Finding the right shoes can sometimes be a major hassle, especially if you intend to work out in them. There are shoes on the market designed specifically for running and walking, but it can be difficult to differentiate between the two and find the right shoes for you. If you’re having trouble finding the right shoes, please consult with one of the chiropodists from The Footcare Centre. Our chiropodists can help you maintain the health of your lower limbs and your mobility. 

What are the differences between running and walking shoes? 

These two types of shoes vary along several parameters.

  • Cushioning: Runners need more cushioning in the heel and forefoot areas of the shoe, while walkers can get away with less cushioning.

  • Heel height: Runners need a higher heel to provide them with stability, but the ideal height of the heel for runners varies depending on their running gait. Walkers generally don’t need a built-up heel.  

  • Heel flare: Flared heels can help provide extra stability for runners with certain gaits, while walkers may benefit from a flared heel to control the motion of their foot. 

  • Flexibility: Both runners and walkers need shoes that are flexible. 

For more information about the differences between walking and running shoes, and to figure out which shoes may be right for you, please consult with a chiropodist. Feel free to contact our office located in . We offer the newest diagnostic and treatment technologies for all your foot care needs.

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Plantar Warts Can Be Treated!

Plantar warts are small growths that develop on parts of the feet that bear weight. They're typically found on the bottom of the foot. Don't live with plantar warts, and call us today!

Vulnerability and Definitions of Foot Stress Fractures

Foot stress fractures, often seen in athletes and military personnel, are tiny cracks or breaks in the bones of the foot, typically caused by repetitive stress and overuse. Unlike acute fractures resulting from sudden injuries, stress fractures develop over time due to the cumulative impact of activities like running or jumping. Those at higher risk include athletes engaging in high-impact sports, dancers, and individuals with sudden increases in physical activity. Female athletes, in particular, can be prone to stress fractures, often linked to factors such as hormonal changes and inadequate nutrition, affecting bone health. Additionally, those with certain medical conditions, low bone density, or wearing improper footwear may also face an increased risk. Understanding foot stress fractures, their causes, and risk factors is vital for preventing these painful injuries, ensuring the safety and well-being of those most susceptible. If you have developed a foot stress fracture, it is strongly suggested that you visit a chiropodist who can help you with appropriate treatment, and guide you toward effective prevention techniques.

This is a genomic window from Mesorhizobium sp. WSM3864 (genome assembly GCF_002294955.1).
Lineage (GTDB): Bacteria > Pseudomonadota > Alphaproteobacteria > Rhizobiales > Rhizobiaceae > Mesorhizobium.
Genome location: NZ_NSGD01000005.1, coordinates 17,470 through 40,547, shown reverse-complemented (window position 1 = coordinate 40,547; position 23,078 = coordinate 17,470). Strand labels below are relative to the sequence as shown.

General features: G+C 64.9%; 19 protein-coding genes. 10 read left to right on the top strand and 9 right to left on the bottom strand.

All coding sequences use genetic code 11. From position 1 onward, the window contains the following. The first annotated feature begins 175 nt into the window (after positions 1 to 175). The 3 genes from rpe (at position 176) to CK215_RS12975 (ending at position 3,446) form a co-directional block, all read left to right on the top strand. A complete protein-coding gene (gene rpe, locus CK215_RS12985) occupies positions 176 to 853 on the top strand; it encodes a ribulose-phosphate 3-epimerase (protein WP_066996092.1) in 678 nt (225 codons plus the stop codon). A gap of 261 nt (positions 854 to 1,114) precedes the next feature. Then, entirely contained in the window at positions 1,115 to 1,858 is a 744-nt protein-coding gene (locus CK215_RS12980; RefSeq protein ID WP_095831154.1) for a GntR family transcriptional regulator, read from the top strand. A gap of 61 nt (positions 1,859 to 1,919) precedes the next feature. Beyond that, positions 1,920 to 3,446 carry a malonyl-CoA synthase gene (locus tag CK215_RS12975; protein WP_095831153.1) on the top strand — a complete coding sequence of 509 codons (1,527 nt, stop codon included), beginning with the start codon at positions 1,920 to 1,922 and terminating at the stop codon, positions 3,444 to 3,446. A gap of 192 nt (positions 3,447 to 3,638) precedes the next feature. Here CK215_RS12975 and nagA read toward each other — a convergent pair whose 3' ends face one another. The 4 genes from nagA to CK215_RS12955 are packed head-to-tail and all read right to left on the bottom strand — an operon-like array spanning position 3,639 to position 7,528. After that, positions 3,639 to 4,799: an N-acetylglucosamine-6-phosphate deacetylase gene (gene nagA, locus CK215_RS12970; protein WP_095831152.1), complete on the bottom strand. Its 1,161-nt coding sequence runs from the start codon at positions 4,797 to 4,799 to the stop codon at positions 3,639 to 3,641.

A stress fracture often requires medical attention as it can progress and worsen over time. Please consult with one of the chiropodists from The Footcare Centre. Our chiropodists will assess your condition and provide you with quality foot and ankle treatment. 

A stress fracture refers to a fine crack in a bone. This type of fracture is especially common in the feet, as they often endure repetitive pressure from daily activities such as walking or running. Stress fractures occur when the affected bone can not support the load being placed on it. Stress fractures in the foot can occur in any bone, but often affect the metatarsal bones which connect the toes to the rest of the foot, the heel bone, or the navicular bone on the top of the foot. 


Symptoms of a stress fracture may include: 

  • Deep, dull pain

  • Sharp, localized pain

  • Intermittent pain

  • Tenderness 

  • Weakness

  • Swelling

  • Bruising 

  • Changes in the biomechanics of the foot


Stress fractures in the foot are diagnosed via medical history and a physical exam. You may also need to have diagnostic imaging tests like X-rays, MRIs, CT scans, bone scans, or an ultrasound performed to confirm the diagnosis and to rule out any other problems.  


Nonsurgical treatment options include resting, icing, compressing and elevating the affected foot, taking nonsteroidal anti-inflammatory pain medications, modifying your footwear, wearing a cast, and using crutches. Certain types of foot fractures, such as navicular fractures, respond poorly to nonsurgical treatment and may need surgery to fully heal. 

If you have any questions, please feel free to contact our office located in . We offer the newest diagnostic and treatment technologies for all your foot care needs.